There were small gains across all Merino micron ranges and types on Wednesday, particularly among the FNF wools. This was followed by further gains on Thursday when the greatest gains were recorded from 17 to 19 microns.
Crossbred wools were up also. These gains were achieved despite a significant strengthening of the US exchange rate. It was one of the few times that the Eastern Market Indicator (EMI) has moved up in US currency this season.
Trade reports indicate that there was some good wool of offer this week, which attracted some strong competition. The lift in the market had a buoyant effect on sellers, resulting in a fall in pass-in rates to less than half of last week’s levels. One can never be sure of the reasons for a change in the market after one week.
Factors that could have had some impact include the size and quality of the offering and the lift in global economic confidence up until Thursday. It was the smallest sale of the season both nationally and in Melbourne; and South African sales are in recess until mid-August.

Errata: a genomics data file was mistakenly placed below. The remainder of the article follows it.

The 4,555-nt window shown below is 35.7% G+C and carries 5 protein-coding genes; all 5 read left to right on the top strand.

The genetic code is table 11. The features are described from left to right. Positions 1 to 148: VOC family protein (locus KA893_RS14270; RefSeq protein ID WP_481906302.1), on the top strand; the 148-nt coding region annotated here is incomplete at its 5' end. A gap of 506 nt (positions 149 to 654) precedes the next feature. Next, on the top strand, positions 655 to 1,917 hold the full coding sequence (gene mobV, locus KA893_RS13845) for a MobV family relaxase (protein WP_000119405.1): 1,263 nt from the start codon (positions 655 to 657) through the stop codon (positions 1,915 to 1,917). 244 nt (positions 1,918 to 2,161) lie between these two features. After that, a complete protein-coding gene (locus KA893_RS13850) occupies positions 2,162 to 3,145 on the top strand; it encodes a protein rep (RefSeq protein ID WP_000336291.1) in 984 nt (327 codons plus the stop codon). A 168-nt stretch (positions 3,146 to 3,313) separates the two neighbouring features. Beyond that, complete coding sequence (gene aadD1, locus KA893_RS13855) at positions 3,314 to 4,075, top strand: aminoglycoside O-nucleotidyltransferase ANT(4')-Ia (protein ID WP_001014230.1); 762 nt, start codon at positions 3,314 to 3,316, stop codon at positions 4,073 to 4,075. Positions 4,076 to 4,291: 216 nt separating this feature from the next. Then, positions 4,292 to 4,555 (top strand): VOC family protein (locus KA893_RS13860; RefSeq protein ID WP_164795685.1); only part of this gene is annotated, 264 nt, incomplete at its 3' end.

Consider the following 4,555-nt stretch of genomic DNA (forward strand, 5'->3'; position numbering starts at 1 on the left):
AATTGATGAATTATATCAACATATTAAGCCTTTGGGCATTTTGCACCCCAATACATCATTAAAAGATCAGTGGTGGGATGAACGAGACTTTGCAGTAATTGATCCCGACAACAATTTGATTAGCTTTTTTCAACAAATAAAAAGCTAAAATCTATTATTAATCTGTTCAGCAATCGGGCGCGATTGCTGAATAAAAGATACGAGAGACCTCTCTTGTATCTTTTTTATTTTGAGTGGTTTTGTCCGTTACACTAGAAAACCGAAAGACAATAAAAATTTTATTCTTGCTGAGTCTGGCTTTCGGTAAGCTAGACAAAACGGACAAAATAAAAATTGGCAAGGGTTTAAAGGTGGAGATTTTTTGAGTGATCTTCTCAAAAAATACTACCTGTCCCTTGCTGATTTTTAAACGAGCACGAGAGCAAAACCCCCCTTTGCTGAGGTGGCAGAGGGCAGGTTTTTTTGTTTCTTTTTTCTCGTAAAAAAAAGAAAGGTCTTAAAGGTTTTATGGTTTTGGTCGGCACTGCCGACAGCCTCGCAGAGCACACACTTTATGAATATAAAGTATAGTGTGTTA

The weekly Eastern Market Indicator (EMI) continues to be below the same week last year (-367¢), while the season average still remain up on last year’s season average. The difference in the season average is now 64¢. In other countries, the Wool Services International crossbred indicators in New Zealand were down by 2 to 4% at the fine end, firm in the middle and down by 5 to 6% at the coarse end. Among other fibres, cotton December Futures rose early in the week, but were down by 2.7% to 69.12 US ¢ on Friday.
21,569 bales were on offer, compared with 32,693 bales last week (when all three regions sold). 6.1% were passed in, comprised of 5.3% in Sydney and 6.9% in Melbourne. Pass-in rates for Merino fleece and skirtings were 5.5% and 8.3%, respectively. 20,261 bales were cleared to the trade.
The year-to-date offering is 38,689 bales less (-2.0%) than at the end of the same week last year. It is unlikely to change at all with only one more sale this season. The US exchange rate lifted sharply this wool selling week, remaining above 101¢ until Thursday night. Financial analysts attribute this to a number of factors, including an improvement in global economic confidence, further expectations that Ben Bernanke will announce a third round of “quantitative easing” (printing money) this week and the success of the pro-austerity parties in Greece.
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